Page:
WASHINGTON - Microsoft Corp. said many technology companies stand to suffer unless a federal appeals court quickly overturns a lower court order that temporarily separates Microsoft's Internet browser from its Windows software.
"It is no exaggeration to say that the public generally has a significant interest in the prompt disposition of this appeal," Microsoft said in papers filed Tuesday with the U.S. Circuit Court of Appeals for the District of Columbia. The documents urge the appeals court to quickly overturn last week's ruling by U.S. District Judge Thomas Penfield Jackson.
Microsoft may be facing legal attack on another front. Some of the nation's largest states held a closed three-day meeting in Chicago last week to consider their own antitrust suit against Microsoft's marketing practices, The New York Times reported today.
The newspaper said attorneys general from states including Florida, Illinois, Minnesota and New York attended the meeting and have subpoenaed information from Microsoft competitors about business practices in the industry. The multistate effort is reminiscent of a similar attack on the tobacco industry for reimbursement for spending on smoking-related illnesses.
In its federal court filing, Microsoft charged Jackson's decision spawned market speculation that the next generation of Windows - Windows 98 - won't be shipped on schedule in the spring. Microsoft said the stock market had been rattled in late June 1995 on a rumor that Windows 95 wouldn't go out on time.
"Indeed, significant segments of the United States economy may be affected by doubt surrounding the release of Windows 98," the court papers said.
Jackson issued a preliminary injunction ordering Microsoft to quit requiring computer-makers to distribute its Internet-browsing program when they install the popular Windows operating system software on their PCs. Microsoft appealed the order Monday.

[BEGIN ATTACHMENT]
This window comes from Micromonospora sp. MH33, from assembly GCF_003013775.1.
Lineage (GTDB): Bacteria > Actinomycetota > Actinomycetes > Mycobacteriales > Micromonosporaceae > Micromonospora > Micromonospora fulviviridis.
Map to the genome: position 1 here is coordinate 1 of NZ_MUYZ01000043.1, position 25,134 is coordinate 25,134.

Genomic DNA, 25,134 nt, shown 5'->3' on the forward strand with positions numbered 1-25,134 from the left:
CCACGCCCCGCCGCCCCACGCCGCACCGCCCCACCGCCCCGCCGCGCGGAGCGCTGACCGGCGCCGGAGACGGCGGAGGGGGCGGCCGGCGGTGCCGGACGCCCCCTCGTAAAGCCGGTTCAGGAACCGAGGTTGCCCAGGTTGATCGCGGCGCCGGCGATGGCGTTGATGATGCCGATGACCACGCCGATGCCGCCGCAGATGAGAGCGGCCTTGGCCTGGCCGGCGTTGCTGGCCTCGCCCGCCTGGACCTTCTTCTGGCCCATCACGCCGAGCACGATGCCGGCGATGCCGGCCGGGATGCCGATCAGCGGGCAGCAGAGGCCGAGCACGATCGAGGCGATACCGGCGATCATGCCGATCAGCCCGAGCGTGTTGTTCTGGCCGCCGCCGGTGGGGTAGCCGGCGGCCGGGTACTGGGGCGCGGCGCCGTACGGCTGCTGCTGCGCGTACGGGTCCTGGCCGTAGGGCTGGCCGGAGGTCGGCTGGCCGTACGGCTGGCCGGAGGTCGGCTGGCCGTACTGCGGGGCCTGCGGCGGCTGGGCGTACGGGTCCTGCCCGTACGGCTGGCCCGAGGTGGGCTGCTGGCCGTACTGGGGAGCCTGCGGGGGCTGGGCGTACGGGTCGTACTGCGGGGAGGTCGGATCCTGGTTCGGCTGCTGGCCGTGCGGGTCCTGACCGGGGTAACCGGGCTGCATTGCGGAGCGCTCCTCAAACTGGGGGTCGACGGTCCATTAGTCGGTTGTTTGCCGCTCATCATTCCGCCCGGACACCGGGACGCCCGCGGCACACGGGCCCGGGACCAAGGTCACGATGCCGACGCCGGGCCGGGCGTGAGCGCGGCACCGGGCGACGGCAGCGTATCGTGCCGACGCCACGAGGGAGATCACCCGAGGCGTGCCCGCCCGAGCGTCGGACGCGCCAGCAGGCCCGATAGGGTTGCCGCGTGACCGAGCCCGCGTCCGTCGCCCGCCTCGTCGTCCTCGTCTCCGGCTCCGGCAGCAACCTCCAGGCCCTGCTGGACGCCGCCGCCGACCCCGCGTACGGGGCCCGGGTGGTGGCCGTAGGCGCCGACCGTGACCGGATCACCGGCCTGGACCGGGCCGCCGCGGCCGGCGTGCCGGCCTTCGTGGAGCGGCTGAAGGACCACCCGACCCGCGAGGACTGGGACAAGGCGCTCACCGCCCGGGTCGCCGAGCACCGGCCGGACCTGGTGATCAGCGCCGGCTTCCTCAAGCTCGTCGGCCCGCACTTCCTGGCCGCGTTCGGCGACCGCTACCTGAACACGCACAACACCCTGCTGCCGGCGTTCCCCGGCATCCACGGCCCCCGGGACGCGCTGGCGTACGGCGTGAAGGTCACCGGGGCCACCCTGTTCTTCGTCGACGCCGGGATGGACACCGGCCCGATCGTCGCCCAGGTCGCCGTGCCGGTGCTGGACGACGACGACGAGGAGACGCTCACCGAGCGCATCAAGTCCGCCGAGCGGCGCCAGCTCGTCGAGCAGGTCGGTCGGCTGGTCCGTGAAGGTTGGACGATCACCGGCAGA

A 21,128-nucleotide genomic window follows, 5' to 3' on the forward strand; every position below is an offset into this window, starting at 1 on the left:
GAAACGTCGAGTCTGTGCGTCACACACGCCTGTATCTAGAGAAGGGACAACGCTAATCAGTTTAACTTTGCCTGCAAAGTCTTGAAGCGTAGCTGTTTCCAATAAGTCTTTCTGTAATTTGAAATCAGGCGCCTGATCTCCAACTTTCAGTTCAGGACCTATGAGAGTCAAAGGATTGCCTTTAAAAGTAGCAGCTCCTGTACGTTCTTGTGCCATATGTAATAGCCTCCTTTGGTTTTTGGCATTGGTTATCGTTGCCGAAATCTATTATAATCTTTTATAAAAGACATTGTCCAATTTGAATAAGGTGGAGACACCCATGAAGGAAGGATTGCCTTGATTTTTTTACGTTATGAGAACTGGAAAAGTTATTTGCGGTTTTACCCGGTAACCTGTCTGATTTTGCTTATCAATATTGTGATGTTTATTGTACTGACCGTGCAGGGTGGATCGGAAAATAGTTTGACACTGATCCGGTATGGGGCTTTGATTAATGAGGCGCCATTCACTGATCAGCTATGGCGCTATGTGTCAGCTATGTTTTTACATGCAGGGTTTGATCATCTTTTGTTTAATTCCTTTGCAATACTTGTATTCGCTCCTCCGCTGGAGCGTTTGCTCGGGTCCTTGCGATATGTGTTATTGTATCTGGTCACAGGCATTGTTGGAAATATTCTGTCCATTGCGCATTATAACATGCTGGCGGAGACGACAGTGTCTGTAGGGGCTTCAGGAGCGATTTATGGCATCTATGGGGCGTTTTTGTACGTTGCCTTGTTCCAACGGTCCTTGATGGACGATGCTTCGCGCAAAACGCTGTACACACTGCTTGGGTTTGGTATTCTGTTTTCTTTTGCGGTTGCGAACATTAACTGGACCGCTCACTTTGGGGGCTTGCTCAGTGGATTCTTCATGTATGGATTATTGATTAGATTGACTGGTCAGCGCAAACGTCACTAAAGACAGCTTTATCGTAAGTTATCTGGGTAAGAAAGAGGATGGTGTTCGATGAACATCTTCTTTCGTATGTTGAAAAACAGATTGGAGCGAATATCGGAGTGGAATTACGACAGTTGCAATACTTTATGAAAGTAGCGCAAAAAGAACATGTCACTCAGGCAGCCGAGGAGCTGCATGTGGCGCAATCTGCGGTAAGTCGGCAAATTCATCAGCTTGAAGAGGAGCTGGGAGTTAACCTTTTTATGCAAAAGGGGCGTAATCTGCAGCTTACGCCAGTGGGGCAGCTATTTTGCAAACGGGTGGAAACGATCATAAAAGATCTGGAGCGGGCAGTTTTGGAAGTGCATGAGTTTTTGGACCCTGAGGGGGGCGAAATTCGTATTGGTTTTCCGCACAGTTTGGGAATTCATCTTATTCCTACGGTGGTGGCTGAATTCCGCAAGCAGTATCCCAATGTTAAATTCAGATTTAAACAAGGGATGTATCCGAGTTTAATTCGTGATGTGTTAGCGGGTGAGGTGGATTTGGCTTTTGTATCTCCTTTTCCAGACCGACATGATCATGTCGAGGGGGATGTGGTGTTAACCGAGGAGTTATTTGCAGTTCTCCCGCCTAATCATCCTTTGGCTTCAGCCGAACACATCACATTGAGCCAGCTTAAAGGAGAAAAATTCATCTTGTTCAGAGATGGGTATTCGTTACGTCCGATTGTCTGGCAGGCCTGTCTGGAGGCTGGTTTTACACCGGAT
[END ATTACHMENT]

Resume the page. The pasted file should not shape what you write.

Jackson's ruling stemmed from a Justice Department lawsuit contending Microsoft violated a 1995 court order aimed at preventing anti-competitive practices. The government sought a $1 million-a-day fine if the company refused to obey a contempt finding.
Despite the injunction, Jackson made no such decision. He appointed a technology law expert to review the highly technical case and present a report by May 31.
Microsoft contended that Jackson's order went far beyond what the Justice Department sought and "radically altered the status quo" by requiring Microsoft to offer to computer-makers a stripped-down version of Windows 95 without the Internet Explorer browser software.
Browsers, such as Explorer and Netscape Communication Corp.'s Navigator, enable computer users to find and retrieve information on the Internet.
The Redmond, Wash.-based software company strongly disputed Jackson's assertion that Microsoft won't face "a significant hardship" by separately selling Internet Explorer and Windows 95 since versions of these products can be bought separately.
Microsoft has long contended that Internet Explorer was an integral feature of Windows 95. In the new court filing, it said Jackson's decision was "an unprecedented judicial intrusion into basic product design."
It added that the court's injunction would create considerable uncertainty about the design and release schedule for Windows 98, the successor to the Windows 95 operating system.
Microsoft said a large number of computer software and hardware companies are "far along in the process" of designing new versions of their products to work with Windows 98. An operating system controls a computer's screen, printer, file storage and other basic functions.